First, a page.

The International Artists Forum mourns the death of Josef Ramaseder, who passed away on March 23, 2022. Josef was a long-time, always committed, sometimes enraging IKG member and also served on the board for several years. In 2016 he hosted a wonderful annual meeting in his hometown Linz. Josef Ramaseder, born in 1956, studied at the University of Applied Arts with Oswald Oberhuber from 1979 to 1983 and medicine at the University of Vienna from 1974 to 1980. In his life and in his work he always opened up new horizons of experience. Very different fields became the fundus of his expanded artistic work, which could range from painting to video, photography, installations, art in public space, curatorial projects, and cooperative projects with other artists. At the center, however, remained the complex medium of painting. In recent years he created paintings that grow like mushrooms, painterly experiments with fungal spores that allowed nature and art, chance and transience to interact on the canvas. Now he has gone himself.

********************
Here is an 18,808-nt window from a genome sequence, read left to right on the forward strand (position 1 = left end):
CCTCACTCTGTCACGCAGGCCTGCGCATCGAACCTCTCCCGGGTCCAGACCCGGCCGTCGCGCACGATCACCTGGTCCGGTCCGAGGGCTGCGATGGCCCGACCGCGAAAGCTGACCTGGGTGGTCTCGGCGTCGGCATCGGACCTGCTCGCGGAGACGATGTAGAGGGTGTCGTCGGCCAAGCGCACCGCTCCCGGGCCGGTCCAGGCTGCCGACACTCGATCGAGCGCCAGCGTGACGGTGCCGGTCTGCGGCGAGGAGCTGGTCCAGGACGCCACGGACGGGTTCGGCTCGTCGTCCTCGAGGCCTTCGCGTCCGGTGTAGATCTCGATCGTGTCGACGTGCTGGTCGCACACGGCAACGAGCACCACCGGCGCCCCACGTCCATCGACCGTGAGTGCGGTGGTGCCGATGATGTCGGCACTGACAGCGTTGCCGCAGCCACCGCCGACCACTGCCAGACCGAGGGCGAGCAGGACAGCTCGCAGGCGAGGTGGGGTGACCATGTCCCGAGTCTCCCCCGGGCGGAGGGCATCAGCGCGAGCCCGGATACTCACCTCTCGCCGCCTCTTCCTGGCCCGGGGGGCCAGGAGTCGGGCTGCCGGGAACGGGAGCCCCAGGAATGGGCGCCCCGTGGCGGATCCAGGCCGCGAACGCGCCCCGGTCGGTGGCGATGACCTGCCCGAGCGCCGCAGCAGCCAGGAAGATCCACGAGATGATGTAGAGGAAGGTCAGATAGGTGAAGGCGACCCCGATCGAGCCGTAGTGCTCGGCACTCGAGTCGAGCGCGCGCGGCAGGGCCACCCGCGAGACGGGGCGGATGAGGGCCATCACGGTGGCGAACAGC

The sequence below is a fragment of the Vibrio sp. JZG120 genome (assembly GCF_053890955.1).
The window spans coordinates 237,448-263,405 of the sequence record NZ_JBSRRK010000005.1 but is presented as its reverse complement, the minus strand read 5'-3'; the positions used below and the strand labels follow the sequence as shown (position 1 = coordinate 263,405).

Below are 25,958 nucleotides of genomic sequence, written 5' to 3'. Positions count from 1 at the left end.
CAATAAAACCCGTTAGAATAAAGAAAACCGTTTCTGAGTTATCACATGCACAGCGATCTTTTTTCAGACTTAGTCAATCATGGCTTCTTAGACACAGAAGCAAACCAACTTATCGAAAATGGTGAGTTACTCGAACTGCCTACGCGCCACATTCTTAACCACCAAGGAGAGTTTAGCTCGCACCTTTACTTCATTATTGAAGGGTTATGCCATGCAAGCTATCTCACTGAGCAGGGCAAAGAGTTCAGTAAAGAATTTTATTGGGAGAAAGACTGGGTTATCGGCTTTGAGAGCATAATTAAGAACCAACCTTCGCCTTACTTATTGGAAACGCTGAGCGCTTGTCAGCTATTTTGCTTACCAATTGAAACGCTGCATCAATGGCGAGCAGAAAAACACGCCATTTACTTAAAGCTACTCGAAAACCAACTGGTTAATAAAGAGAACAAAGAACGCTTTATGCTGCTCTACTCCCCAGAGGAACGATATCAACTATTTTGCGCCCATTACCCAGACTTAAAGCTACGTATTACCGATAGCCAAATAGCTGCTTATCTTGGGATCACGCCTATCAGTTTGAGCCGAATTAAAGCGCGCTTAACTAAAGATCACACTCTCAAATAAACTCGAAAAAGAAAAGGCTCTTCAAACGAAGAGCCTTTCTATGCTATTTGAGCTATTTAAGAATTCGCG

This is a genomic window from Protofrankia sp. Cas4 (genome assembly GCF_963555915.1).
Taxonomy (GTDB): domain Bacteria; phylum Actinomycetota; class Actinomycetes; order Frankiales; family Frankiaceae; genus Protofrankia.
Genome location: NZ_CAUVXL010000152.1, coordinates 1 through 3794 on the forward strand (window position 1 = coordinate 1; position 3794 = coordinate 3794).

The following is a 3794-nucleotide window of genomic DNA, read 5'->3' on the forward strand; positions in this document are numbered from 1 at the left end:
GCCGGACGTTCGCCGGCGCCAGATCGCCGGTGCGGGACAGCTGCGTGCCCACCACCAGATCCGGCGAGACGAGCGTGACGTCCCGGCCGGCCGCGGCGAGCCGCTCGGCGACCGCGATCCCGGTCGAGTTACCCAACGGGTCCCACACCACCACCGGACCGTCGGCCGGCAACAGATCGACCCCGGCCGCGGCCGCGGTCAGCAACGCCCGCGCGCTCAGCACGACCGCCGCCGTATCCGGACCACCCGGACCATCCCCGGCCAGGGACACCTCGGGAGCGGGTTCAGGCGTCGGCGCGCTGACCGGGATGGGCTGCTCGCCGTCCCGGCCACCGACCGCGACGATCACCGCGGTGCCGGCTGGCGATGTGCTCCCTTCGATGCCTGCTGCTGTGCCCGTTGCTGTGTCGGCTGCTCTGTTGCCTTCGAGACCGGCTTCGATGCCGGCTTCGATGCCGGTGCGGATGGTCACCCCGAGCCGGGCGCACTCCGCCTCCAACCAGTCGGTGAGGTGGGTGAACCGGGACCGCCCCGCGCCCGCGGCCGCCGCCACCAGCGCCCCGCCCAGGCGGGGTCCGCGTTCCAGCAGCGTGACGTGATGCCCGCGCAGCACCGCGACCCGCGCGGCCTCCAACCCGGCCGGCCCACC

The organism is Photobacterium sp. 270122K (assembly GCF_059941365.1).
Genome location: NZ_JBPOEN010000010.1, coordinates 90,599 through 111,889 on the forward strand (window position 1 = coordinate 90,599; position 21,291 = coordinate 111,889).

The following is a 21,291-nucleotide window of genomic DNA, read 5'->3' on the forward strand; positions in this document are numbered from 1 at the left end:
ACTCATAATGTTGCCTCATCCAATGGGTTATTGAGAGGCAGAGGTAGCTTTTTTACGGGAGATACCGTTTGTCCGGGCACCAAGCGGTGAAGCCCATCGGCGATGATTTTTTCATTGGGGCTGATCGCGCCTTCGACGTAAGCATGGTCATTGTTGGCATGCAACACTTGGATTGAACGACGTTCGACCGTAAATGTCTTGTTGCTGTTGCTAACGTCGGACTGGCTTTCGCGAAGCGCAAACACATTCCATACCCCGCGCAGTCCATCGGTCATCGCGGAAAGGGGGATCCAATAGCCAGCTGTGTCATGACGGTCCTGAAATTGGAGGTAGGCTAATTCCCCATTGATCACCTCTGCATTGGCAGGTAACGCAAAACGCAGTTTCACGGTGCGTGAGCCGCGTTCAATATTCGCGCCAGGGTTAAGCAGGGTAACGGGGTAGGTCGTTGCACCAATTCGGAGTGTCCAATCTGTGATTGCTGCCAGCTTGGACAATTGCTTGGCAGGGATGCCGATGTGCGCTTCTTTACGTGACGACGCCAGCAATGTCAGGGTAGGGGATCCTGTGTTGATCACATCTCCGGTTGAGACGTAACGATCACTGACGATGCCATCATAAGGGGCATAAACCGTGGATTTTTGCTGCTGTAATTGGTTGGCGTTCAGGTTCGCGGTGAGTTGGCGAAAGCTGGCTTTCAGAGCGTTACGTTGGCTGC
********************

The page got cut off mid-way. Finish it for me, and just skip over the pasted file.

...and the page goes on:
We will miss Josef very much.
The IKG mourns the death of its member László Beke. Beke, born in 1944 passed away on January 31, 2022 in Budapest. He was an art historian, curator and an immensely important and stimulating figure for the Hungarian art scene since the 1960s. He actively contributed to the development of the neo-avant-garde and conceptual art in Hungary, and his scientific focus was the theory of photography. Beke studied art history at the University of Budapest. Beke taught in Lyon and was chief curator of the 19th and 20th century collections of the Hungarian National Gallery, general director of the Műcsarnok/Art Hall in Budapest. From 2000-2012 Beke was director of the Research Institute of Art History of the Hungarian Academy of Sciences in Budapest and professor at the Hungarian University of Fine Arts.